“Only three years had passed,” Lewis Warsh writes of publishing the journal Angel Hair, “but it felt like many lifetimes.” By 1969, when the last issue of Angel Hair appeared, Warsh and Waldman had begun publishing books--mainly because many of their poet friends needed publishers for their book-length collections, but also because The World, a new magazine published by the Poetry Project, was covering much of the same ground as Angel Hair. “I also felt,” Warsh says, “that we had made our point in trying to define a poetry community without coastal boundaries--a community based on a feeling of connectedness that transcended small aesthetic differences, all the usual traps that contribute to a blinkered pony vision of the world.”
The post-menopausal women of Kodi, Indonesia, are the only ones allowed to perform the indigo dyeing rituals that yield the most prized cloth. They are the “women who apply blueness” in Janet Hoskins’ “Why do Ladies Sing the Blues? Indigo Dyeing, Cloth Production, and Gender Symbolism in Kodi” in Cloth and Human Experience.
What is the poetry of this blueness? What is a life-stage poetics?
Laynie Browne: In your recent book, Songs and Stories of the Ghouls, you write:
“Poetry tells me I’m dead; prose pretends I’m not” .
Can you elaborate on this statement? To put it in context, this line is embedded in a section where there is a momentary switch from prose to poetry: “I’m afraid prose won’t go deep enough.” A few lines later “And yet I go on in prose.” You suggest limitations of prose but a choice to continue in prose. Or maybe what is necessary is the movement between the two forms within the work?
Alice Notley: “The Book of Dead” contrasts two states, that of Dead and that of Day. Day is what we have generally agreed life is; Dead is a world where boundaries are erased. It resembles dreams and is where the ghouls live.Poetry is more like Dead than like Day, but prose is more useful for describing what goes on in Dead — how it works. Prose is more useful for flat and general statement. Poetry tends to abolish time and present experience as dense and compressed. Prose is society’s enabler, it collaborates with it in its linearity. A poem sends you back into itself repeatedly, a story leads you on.
Browne: I am especially fascinated with your statement “A poem sends you back into itself repeatedly, a story leads you on.”
Andrew Whiteman (Broken Social Scene, Apostle of Hustle) and Ariel Engle (Land of Kush) have formed a new group, called AroarA. Andrew has long been a PoemTalk listener and serious user of PennSound recordings. He visited Kelly Writers House a few years ago, while in Philadelphia on tour — came by to meet us and get a feel for the actual place. A few weeks ago, Andrew returned to KWH with Ariel and performed songs from In The Pines by Alice Notley. They use all fourteen poems from Alice’s book and convert them (back) into faux folk song forms. Each poem became its own song.
In a 2011 interview (given in Miami),Whiteman was asked about the book of poetry he's been writing (how far along was he?), and here was his answer:
Not far. Broken Social Scene is still working a lot. Plus, I have a new band (hopefully playing on the 30th) called AroarA with Ariel Engle — she sings in Montreal with a band called Land of Kush. We are singing the poetry of Alice Notley's In the Pines in a bizarrely concocted version of faux folk. But I do keep working away at it, so hopefully it'll be online by the end of the year. It's called Tourism and its about being on the road. I might read a couple of things.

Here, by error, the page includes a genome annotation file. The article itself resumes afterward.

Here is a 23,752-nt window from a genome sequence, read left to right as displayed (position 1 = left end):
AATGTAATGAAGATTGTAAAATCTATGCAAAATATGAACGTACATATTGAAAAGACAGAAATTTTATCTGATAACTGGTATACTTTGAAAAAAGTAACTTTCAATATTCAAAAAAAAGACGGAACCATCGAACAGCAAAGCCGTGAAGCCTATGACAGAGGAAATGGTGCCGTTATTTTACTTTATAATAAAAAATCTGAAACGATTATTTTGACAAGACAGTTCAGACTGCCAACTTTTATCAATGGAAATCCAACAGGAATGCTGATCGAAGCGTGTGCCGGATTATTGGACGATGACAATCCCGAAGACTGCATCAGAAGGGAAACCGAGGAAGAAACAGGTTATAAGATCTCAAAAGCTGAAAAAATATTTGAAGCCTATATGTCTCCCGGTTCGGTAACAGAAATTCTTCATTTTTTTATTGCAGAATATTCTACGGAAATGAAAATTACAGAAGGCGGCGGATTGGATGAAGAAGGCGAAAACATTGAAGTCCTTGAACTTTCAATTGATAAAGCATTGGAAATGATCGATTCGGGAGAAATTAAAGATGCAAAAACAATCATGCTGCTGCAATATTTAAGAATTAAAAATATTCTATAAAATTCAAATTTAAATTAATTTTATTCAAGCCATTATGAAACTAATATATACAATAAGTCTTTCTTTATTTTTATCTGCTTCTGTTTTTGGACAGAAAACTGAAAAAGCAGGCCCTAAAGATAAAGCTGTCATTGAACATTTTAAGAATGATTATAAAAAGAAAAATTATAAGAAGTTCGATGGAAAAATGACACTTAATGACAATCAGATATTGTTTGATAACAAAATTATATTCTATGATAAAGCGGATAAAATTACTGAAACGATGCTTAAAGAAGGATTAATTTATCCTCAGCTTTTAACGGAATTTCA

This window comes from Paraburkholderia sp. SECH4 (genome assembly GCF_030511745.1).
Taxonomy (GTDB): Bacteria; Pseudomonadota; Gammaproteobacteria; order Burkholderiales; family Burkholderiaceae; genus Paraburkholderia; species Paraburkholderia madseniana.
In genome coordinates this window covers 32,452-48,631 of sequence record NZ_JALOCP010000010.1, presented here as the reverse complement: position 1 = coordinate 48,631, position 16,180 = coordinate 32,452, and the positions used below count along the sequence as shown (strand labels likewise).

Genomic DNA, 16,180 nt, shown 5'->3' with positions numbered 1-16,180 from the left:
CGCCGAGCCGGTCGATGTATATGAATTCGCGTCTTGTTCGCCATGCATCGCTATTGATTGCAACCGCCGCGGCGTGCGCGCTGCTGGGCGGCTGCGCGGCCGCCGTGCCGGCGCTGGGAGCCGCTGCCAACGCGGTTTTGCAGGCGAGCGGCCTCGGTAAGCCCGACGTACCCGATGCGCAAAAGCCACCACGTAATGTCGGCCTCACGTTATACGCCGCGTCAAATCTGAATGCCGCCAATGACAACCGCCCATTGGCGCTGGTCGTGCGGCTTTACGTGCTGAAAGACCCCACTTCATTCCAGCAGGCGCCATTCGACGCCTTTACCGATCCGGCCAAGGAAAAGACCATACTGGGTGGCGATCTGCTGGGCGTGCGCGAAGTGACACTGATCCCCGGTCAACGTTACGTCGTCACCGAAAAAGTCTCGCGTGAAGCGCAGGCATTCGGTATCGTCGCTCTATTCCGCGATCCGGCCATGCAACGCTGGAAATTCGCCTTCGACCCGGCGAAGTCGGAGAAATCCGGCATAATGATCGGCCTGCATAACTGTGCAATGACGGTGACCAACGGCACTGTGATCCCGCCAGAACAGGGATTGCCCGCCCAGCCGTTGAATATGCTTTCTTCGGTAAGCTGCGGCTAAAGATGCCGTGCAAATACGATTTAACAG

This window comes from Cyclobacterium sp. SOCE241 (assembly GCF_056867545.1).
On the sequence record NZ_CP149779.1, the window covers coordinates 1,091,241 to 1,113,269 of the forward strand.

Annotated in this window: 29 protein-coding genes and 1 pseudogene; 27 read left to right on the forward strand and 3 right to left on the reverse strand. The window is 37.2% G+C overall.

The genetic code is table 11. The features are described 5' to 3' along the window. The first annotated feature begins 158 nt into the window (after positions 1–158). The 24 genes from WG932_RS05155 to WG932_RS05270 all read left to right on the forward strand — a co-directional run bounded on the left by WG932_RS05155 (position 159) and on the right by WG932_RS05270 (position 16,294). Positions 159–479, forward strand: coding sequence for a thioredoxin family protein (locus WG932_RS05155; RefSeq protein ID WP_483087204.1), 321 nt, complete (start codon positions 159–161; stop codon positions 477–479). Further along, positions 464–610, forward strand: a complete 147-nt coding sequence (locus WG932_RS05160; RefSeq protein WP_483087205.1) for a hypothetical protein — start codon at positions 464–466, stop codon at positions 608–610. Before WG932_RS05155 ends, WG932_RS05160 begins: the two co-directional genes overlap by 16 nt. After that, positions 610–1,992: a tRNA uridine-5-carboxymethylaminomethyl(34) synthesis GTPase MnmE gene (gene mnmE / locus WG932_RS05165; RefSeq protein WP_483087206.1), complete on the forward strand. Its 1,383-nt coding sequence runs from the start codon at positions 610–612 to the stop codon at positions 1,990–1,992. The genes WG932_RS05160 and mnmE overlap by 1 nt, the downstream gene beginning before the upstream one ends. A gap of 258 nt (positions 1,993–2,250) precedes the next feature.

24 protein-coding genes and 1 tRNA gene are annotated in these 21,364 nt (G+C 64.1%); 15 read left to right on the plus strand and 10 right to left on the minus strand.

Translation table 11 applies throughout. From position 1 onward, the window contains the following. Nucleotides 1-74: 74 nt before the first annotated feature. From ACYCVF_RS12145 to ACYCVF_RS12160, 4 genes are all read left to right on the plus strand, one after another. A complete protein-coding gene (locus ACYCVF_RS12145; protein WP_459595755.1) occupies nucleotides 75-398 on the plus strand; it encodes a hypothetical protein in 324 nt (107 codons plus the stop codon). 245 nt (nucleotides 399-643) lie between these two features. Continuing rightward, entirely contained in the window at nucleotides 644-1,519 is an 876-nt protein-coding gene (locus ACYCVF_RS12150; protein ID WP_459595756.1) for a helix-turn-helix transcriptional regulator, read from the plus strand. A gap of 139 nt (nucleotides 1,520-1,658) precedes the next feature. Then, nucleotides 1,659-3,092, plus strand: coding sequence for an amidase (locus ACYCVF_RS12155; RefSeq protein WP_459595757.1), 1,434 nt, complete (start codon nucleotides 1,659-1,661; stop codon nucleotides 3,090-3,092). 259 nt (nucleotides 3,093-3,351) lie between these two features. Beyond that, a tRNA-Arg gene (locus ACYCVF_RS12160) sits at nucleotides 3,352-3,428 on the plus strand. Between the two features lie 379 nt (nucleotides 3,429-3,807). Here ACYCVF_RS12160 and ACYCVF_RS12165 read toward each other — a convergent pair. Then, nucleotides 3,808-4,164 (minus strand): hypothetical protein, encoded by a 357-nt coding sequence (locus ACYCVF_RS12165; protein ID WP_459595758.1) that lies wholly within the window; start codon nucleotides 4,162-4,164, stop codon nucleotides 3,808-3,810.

This post explores the poem as index, bibliography, catalog, or otherwise arranged list. I want to consider the ways each piece overflows, suggesting threads that the listener might follow or complicating the idea of order under the guise of an ordering structure. I want to pay attention to the ways these recordings open up into the works of other writers and artists in addition to reflecting back upon the concerns of their respective authors.
Joe Milutis came in from Seattle for this session, and met up with Zack Pieper (wandering eastward from Milwaukee), drove down from northeastern Pennsylvania together and joined Al Filreis, our host, and erica kaufman (training southwest from New York) at the Writers House, where it was time to consider a poem that is either specifically about a postage-stamp-sized offbeat haven (the lower East Side of New York of a certain era) or generally about the whole America from which indeed our PoemTalkers gathered. Well, probably both.
Joe calls Alice Notley’s “I the People” a poem writing out the “agon in American culture.” Zack speculates on why Notley was embarrassed by the title (a remark she makes in introducing it): it’s “a gentle parody,” Zack offers, “of the way political language abstracts things,” but troubling is the general over-use (especially on the Left) of the term “the people” in particular. Al ponders the possibly unambiguous skeptical politics of the title (overt): the title, he contends, is red meat for those who want to see leftist politics here, but the body of the poem is less obviously in the liberal-left rhetorical tradition of talk about democratic rights.
For Zack this is a poem full of things people think when they are walking around during the day, but the result is not mundane. On the contrary, it has a mystical quality. Later, following from this, erica offers her ideas on how this poem might be taught under the rubric of the New York School of poetry. But right away erica says its “walking around”-ness is an aspect of the poem she particularly likes: a glimpse at routine thoughts while at the same time a political commentary on the possessive and on the subject.
“I the People” is a poem that makes one wonder: Which comes first in American democracy, the “I” or the “we”? Joe notes that while these are “the two ends of the problem,” the vast middle ground between “I” and “we” is both intimate and fraught.